Rap royalty: the queens of hip hop

Amina Dalton

Hip hop emerged in the early 1970s and changed what people knew as music. When DJ Kool Herc began scratching records, it enticed everyone who heard. It was different, cool and new. Hip hop is now the most-streamed genre in the world. 

At first, hip hop was all about storytelling and getting the message to the youth, as you can hear in “The Message” by Grandmaster Flash and the Furious Five. Though it originated in the 70s, it wasn’t until the middle of the 80s that women really got into the genre.

As the genre expanded, the space for women seemed nonexistent. The songs were getting more derogatory and misogynist in context. These sentiments made people sexualize black female rappers, but they combated this through song. 

Cheryl James and Sandra Denton, later to be known as Salt-N-Pepa, signed to Next Plateau Entertainment in September of 1985. In 1986, their album Hot, Cool, & Vicious came out, and the single “Push It” went platinum. 

Salt-N-Pepa’s music was open, and they talked about what many black women face in music and society. They spoke out against discrimination and violence towards women and took power in their sexualities.

They were the first female rap act to go gold or platinum. They have released five studio albums in total and have received a Grammy, three MTV Video Music Awards and a Soul Train Award. Many people know them as “The First Ladies of Rap”, which inspired and allowed other women to break into the scene.

In New Jersey, Queen Latifah, born Dana Owens, released her debut album All Hail the Queen in 1989 when she was only 19 years old. It produced her hit single “Ladies First.”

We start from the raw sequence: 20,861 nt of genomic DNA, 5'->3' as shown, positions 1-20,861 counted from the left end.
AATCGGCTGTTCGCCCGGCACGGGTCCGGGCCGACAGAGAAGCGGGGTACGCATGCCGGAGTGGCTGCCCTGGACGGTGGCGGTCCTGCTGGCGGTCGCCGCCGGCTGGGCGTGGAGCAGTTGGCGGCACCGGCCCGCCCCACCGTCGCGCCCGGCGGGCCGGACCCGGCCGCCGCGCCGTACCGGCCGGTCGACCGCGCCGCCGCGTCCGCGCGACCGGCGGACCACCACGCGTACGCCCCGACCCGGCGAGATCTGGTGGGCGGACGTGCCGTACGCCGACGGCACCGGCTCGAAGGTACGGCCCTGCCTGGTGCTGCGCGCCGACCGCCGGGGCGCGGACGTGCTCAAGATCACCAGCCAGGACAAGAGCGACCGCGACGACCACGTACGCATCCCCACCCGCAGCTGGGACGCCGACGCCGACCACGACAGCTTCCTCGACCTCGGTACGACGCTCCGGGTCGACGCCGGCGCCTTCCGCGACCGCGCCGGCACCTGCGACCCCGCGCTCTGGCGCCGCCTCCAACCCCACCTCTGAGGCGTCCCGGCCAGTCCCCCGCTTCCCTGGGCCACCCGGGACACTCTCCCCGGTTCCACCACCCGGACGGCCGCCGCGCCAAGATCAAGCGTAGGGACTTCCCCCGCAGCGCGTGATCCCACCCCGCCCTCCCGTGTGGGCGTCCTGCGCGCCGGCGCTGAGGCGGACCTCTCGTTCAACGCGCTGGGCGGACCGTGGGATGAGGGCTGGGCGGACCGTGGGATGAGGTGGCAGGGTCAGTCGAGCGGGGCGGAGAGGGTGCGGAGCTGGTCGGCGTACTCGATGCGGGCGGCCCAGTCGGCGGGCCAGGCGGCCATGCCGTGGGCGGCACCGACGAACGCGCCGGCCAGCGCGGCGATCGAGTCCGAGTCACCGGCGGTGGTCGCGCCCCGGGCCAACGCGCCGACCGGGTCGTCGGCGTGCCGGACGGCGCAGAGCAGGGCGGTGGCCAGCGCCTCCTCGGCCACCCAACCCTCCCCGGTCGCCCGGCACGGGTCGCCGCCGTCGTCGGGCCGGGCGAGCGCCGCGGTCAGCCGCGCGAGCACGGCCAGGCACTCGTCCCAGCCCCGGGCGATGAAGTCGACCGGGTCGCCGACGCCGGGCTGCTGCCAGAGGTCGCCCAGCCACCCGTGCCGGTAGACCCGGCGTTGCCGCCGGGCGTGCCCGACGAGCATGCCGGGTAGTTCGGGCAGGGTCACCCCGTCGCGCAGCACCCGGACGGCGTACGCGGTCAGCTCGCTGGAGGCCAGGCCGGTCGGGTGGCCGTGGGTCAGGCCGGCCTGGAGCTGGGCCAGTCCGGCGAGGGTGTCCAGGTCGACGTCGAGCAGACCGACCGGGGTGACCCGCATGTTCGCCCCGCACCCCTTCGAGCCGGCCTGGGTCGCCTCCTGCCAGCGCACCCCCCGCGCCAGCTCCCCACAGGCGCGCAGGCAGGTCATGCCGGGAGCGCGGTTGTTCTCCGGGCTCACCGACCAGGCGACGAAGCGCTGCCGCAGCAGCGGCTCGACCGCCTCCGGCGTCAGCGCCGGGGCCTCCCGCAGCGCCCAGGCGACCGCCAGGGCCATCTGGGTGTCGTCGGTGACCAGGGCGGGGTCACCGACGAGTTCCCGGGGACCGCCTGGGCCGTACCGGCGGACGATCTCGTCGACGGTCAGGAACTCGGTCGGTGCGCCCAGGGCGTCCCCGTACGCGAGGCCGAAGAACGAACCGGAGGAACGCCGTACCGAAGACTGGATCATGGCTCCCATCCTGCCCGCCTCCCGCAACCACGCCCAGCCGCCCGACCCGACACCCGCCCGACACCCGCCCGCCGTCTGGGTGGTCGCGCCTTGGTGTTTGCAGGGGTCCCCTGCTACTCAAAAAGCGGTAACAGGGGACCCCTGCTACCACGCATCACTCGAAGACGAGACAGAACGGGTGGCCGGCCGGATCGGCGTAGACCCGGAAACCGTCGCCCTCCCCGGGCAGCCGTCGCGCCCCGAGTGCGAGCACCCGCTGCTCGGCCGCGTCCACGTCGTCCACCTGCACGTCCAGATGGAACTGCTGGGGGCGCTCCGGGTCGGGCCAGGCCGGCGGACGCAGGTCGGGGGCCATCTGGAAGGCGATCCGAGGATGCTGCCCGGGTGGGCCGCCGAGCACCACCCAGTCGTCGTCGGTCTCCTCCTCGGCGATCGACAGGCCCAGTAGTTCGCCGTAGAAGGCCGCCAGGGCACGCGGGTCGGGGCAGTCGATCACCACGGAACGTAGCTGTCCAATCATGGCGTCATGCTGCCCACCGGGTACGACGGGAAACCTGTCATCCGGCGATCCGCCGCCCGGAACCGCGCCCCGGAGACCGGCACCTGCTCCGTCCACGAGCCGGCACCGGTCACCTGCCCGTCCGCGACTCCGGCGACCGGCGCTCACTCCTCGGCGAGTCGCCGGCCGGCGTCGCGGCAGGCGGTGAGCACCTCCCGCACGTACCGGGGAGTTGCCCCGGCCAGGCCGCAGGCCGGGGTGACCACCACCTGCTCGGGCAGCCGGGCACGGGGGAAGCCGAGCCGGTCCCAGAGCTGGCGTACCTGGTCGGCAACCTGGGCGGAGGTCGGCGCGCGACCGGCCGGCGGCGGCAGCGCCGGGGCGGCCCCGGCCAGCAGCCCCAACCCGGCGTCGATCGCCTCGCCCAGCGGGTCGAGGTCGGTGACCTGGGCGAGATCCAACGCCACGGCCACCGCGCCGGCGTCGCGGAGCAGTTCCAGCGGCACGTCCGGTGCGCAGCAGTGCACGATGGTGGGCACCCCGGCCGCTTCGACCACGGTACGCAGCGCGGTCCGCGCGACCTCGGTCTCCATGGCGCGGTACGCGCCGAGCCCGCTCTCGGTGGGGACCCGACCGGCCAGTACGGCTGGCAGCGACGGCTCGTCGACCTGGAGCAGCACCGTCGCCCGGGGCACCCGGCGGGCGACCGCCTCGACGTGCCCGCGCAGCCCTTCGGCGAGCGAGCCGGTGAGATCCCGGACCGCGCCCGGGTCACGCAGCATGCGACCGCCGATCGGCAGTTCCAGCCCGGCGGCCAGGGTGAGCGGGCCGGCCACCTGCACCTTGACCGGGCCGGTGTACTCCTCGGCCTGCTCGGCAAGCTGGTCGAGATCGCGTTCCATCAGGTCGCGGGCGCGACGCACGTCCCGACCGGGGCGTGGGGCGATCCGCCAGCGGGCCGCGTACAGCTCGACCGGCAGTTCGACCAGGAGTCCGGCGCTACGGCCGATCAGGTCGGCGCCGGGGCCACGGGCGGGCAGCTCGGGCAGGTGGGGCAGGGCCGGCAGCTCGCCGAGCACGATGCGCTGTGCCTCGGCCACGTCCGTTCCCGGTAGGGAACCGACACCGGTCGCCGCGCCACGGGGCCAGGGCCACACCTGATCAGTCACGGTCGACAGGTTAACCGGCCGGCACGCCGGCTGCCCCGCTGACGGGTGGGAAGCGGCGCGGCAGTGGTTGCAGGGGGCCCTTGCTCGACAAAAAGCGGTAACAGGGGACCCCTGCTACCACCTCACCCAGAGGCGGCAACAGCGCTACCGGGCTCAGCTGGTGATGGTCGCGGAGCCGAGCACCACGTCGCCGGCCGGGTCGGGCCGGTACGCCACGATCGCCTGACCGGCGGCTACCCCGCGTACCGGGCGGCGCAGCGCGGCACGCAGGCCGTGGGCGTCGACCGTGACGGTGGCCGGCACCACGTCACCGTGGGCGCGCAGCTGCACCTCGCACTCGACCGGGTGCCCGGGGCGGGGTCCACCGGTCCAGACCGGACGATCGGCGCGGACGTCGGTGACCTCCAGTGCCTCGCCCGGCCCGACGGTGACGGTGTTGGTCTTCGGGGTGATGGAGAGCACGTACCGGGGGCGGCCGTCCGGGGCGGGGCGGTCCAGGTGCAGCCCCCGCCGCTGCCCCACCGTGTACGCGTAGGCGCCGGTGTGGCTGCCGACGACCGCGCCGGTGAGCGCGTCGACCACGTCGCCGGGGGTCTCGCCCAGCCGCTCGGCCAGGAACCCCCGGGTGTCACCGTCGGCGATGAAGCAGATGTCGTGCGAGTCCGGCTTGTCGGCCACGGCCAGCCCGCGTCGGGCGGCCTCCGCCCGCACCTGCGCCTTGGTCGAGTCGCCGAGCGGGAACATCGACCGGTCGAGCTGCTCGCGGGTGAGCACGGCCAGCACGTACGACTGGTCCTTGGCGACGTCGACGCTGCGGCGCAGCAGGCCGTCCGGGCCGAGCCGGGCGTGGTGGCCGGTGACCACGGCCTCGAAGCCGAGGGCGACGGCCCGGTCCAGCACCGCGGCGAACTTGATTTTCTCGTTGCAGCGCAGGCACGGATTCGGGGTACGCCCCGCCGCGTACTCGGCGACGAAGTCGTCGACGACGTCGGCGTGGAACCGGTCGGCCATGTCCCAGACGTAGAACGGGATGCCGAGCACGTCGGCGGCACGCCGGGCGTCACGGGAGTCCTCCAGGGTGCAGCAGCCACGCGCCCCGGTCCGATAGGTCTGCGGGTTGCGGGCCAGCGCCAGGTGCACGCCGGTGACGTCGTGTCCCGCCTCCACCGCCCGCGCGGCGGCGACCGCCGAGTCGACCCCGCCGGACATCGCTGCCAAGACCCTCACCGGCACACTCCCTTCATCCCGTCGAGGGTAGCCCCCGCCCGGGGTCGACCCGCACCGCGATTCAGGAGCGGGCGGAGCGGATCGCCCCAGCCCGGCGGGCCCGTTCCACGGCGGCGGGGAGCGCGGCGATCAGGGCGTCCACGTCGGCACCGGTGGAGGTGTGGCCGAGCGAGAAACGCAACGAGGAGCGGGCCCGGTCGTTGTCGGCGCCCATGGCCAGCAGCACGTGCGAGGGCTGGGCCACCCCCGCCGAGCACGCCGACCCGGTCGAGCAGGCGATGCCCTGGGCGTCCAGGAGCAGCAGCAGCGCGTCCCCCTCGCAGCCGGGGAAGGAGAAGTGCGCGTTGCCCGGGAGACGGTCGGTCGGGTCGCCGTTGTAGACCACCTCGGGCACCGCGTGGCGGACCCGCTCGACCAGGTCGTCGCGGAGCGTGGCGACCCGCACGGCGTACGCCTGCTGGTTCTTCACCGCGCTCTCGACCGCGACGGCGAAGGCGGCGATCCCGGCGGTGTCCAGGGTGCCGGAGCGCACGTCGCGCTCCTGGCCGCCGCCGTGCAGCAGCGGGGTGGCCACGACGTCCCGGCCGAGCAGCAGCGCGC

Her third album, Black Reign, was her most successful album. The single “U.N.I.T.Y” went on to win a Grammy. Many feminists supported Queen Latifah because her songs were empowering. She often rapped about women being disrespected by men and called out male rappers and hip hop culture. 

Of course, her legacy doesn’t end there. She starred in dozens of movies and released seven studio albums. She also starred in Living Single, as Khadijah James, who was a journalist. 

Melissa “Missy” Elliott has been working on music since 1991. She grew up singing in her church choir and performing for her family. She wasn’t recording her own music at first. Missy put together a girl group called ‘Fayze’ that ended up getting signed by Jodeci group member DeVante Swing, who also produced music. 

Missy Elliott and her neighborhood friend Timothy Mosley, later to be known as Timbaland, worked together and produced tons of chart-topping records including Mary J. Blige’s album My Life, and later, many songs on Aaliyah’s second album One in A Million. 

When Missy’s debut album Supa Dupa Fly dropped in 1997, it was groundbreaking. With Timbaland’s production and Missy’s flow, the two created a masterpiece. 

The single “The Rain (Supa Dupa Fly)” and the video, produced by Hype Williams, was received well among listeners. She sampled “I Can’t Stand the Rain” by Ann Peebles, a song made in 1973, and wore her iconic blow-up suit that looked like a trash bag.

Her next few albums gave birth to the popular songs “Get Ur Freak On”, which won a Grammy for Best Rap Solo Performance, “Work It” and “Gossip Folks”. Missy Elliot’s sixth album “The Cookbook” received five Grammy nominations, where she won for Best Short Form Video for “Lose Control” ft. Ciara and Fatman Scoop. 

Last year, Missy Elliot was the first female rapper to be inducted into the Songwriters Hall Fame, and she received the prestigious Michael Jackson Video Vanguard Award at the MTV Video Music Awards. 

One female rapper some people deem as controversial is Kimberly Jones, known as Lil’ Kim. She changed what women in hip hop looked and sounded like. Her lyrics are indeed raunchy, but underneath that, she is telling women to love their bodies and never settle for less. 

Lil’ Kim opened a door for rappers like Trina, Nicki Minaj, Rico Nasty and Megan Thee Stallion, and each one of these women uses their music to stand up for women’s rights, regardless of the song’s content. 

Black women came and put their stamp on the music industry. Their messages are often bold and will make you look, and that’s not stopping anytime soon. 

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